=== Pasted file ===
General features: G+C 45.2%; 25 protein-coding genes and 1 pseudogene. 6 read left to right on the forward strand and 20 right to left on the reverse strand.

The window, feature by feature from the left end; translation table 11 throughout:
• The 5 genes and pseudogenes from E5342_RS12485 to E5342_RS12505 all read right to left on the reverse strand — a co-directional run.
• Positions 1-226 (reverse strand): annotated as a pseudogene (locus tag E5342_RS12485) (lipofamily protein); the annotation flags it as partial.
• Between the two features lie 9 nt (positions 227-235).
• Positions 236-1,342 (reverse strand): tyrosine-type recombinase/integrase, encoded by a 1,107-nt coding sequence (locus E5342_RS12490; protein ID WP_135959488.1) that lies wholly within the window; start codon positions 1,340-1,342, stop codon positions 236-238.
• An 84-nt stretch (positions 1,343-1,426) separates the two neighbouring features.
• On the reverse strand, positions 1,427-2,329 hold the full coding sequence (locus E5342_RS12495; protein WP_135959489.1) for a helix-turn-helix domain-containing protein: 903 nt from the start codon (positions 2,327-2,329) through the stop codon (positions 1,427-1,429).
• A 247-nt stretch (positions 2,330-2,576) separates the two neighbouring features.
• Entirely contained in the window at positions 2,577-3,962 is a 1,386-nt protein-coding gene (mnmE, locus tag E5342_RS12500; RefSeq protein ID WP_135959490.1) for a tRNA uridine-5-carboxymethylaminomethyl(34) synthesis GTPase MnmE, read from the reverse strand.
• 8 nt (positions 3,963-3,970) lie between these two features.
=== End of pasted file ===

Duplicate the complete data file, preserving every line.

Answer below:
General features: G+C 45.2%; 25 protein-coding genes and 1 pseudogene. 6 read left to right on the forward strand and 20 right to left on the reverse strand.

The window, feature by feature from the left end; translation table 11 throughout:
• The 5 genes and pseudogenes from E5342_RS12485 to E5342_RS12505 all read right to left on the reverse strand — a co-directional run.
• Positions 1-226 (reverse strand): annotated as a pseudogene (locus tag E5342_RS12485) (lipofamily protein); the annotation flags it as partial.
• Between the two features lie 9 nt (positions 227-235).
• Positions 236-1,342 (reverse strand): tyrosine-type recombinase/integrase, encoded by a 1,107-nt coding sequence (locus E5342_RS12490; protein ID WP_135959488.1) that lies wholly within the window; start codon positions 1,340-1,342, stop codon positions 236-238.
• An 84-nt stretch (positions 1,343-1,426) separates the two neighbouring features.
• On the reverse strand, positions 1,427-2,329 hold the full coding sequence (locus E5342_RS12495; protein WP_135959489.1) for a helix-turn-helix domain-containing protein: 903 nt from the start codon (positions 2,327-2,329) through the stop codon (positions 1,427-1,429).
• A 247-nt stretch (positions 2,330-2,576) separates the two neighbouring features.
• Entirely contained in the window at positions 2,577-3,962 is a 1,386-nt protein-coding gene (mnmE, locus tag E5342_RS12500; RefSeq protein ID WP_135959490.1) for a tRNA uridine-5-carboxymethylaminomethyl(34) synthesis GTPase MnmE, read from the reverse strand.
• 8 nt (positions 3,963-3,970) lie between these two features.